Last, First Books of the Year

I fell into a ritual a few years ago, without realizing I was doing so, and it’s grown to be something important to me.

The ritual is making a conscious choice for the last book and the first book I purchase each year.

Ideally, I’d purchase the last book on the 31st and the first on the 1st or 2nd, but that’s not always a viable option.

This year, I’m going to purchase the last book on the 29th – and the possibilities are delicious. What does the choice of book mean? Do I choose a book by someone with whom I’m acquainted, to set the stage in supporting a colleague? Do I pick a book that’s intrigued me, but I’ve never “gotten around” to buying it?

And the first book of the year – it sets the tone of the year. What do I want this year to be? Will it be a book about writing? Will it be a biography of someone I admire? Will it be a delightful novel to set the bar high for my own work?

Think about what you buy, when you buy it, and why you buy it. Creating a ritual for the first and last books of the year could turn into a mindful and happy tradition.

(Note: This post was originally published on December 28, 2006 at the Blogger Version of A Biblio Paradise).

Gift Ideas For Writers

What do you get the writer on your list? That’s always a dilemma, especially for our loved ones who have no idea what we actually do for a living.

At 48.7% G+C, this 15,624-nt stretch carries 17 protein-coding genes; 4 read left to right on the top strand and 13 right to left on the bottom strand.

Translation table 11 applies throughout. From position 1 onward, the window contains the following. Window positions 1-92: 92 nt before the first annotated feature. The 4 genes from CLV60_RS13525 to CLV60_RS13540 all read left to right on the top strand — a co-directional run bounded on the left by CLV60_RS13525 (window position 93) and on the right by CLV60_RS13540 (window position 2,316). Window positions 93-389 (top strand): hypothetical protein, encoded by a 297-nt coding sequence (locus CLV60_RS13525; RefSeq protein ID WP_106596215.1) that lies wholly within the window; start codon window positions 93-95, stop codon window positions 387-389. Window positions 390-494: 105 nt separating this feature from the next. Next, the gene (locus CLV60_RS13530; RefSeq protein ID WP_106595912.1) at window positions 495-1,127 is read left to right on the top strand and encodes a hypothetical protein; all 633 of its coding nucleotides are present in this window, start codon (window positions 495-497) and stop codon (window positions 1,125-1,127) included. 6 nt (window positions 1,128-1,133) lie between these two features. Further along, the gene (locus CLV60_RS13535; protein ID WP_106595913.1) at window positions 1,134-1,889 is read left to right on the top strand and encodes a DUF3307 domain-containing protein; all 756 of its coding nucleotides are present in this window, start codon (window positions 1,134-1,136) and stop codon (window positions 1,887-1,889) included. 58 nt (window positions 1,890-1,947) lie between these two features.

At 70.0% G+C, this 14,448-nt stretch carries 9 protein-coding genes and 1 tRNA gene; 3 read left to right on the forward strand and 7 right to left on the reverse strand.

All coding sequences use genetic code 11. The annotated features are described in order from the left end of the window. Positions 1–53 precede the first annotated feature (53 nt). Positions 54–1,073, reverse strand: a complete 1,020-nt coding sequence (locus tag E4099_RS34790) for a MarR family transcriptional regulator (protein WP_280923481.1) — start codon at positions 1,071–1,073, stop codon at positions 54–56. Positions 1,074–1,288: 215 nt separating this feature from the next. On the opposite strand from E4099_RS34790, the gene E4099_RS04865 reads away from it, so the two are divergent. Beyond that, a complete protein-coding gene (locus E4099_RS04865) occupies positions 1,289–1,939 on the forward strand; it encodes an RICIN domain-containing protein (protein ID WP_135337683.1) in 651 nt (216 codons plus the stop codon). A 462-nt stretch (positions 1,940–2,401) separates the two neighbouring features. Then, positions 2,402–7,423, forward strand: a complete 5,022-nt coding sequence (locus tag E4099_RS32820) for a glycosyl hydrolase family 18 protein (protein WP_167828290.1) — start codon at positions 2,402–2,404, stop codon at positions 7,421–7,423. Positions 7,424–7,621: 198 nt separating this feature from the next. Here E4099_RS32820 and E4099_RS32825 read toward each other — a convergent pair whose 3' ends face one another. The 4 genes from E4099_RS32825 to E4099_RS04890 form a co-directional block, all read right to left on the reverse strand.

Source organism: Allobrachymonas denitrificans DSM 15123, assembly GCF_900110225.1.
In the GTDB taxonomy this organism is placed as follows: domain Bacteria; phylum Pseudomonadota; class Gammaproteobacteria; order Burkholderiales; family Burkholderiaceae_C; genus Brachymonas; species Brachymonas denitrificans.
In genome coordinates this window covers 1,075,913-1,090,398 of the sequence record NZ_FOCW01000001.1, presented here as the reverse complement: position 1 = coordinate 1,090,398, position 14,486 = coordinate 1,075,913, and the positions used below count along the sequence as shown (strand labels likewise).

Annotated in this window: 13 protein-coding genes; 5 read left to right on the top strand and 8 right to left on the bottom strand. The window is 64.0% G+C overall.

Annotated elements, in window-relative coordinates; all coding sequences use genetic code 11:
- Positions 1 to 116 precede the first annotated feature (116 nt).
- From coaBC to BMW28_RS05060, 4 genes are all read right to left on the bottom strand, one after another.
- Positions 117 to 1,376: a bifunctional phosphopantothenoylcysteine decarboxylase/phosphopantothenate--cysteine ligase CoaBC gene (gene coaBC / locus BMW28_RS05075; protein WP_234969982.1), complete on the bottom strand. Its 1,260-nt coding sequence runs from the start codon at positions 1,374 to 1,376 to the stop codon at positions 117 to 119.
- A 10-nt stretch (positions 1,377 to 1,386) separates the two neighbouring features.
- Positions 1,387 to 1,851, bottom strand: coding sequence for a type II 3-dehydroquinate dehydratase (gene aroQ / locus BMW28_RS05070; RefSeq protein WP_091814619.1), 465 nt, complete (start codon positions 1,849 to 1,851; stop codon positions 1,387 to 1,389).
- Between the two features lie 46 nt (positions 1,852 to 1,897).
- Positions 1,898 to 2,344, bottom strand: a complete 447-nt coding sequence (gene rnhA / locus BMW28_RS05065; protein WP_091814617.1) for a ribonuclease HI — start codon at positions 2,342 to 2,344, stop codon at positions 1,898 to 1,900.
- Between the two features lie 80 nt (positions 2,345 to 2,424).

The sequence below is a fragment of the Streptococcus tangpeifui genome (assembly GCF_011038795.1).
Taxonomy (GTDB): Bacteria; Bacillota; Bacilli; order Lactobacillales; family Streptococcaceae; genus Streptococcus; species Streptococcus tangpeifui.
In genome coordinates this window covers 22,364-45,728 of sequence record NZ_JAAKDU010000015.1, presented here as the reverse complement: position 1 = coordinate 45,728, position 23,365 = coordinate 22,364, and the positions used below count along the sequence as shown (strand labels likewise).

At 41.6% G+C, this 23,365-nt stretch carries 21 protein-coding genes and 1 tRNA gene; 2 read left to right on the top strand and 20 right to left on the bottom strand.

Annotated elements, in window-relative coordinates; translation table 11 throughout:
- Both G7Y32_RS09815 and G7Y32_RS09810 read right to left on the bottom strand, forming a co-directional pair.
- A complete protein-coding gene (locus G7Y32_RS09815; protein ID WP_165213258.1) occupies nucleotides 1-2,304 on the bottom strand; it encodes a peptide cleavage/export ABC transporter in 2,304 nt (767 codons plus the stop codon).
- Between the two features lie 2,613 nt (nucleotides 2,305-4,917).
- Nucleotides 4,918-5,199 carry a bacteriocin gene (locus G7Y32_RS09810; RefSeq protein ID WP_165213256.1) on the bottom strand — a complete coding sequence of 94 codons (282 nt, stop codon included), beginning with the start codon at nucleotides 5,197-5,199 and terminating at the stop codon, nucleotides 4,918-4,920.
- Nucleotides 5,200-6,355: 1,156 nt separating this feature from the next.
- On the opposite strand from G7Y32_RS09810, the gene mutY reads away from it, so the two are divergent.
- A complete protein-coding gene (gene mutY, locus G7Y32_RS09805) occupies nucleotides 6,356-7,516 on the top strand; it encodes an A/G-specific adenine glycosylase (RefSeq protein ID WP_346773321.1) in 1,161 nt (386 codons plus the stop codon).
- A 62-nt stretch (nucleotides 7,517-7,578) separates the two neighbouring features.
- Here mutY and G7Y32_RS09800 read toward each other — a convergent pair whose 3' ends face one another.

Here are some ideas you can print out and hand to those perplexed dear ones, giving them some ideas to relieve their stress during the season. This can also give you some ideas for the other writers on your list:

Gift Cards. A couple of years ago, gift cards were all the rage; now, “style gurus” are starting to sniff and look down their recently upgraded noses at them. But a gift card is a great way to let the writer pick what he or she needs. Some great gift card sources: Staples, Borders, B&N, any bookstore that will give you a certificate, Starbucks, a high quality paper store, restaurants, Jet Blue (yes, they do have gift certificates), a music store, or the local yoga studio (if the person is into yoga. Be very careful about giving someone fitness stuff for the holidays unless you know they want it. Otherwise, the person will wonder if you think she’s fat). Note that I left Amazon off the list – since they’ve twice now held my materials hostage, wanting me to pay higher shipping costs than originally quoted, they are no longer on my list.

Mixed CDs. Do you know what kind of music your writer uses as background for writing? Mix a CD especially geared towards the writer’s interests. It’s a personal gift, and will be appreciated. My MP3 player can record directly from my CD player, so if I want to, I can add it to my play list in addition to having it at home on the machine.

Baskets of Coffee, Tea, Hot Chocolate, fruit, cheese, chocolate. Geared to your writer’s taste, of course. The small sizes in the gift baskets are great for noshing during marathon writing sessions.

Museum membership. Writers need to get out of the house sometimes, and a museum is a great source of inspiration. It doesn’t have to be an expensive city museum. Most towns or universities have local museums with frequently changing exhibits at a reasonable price.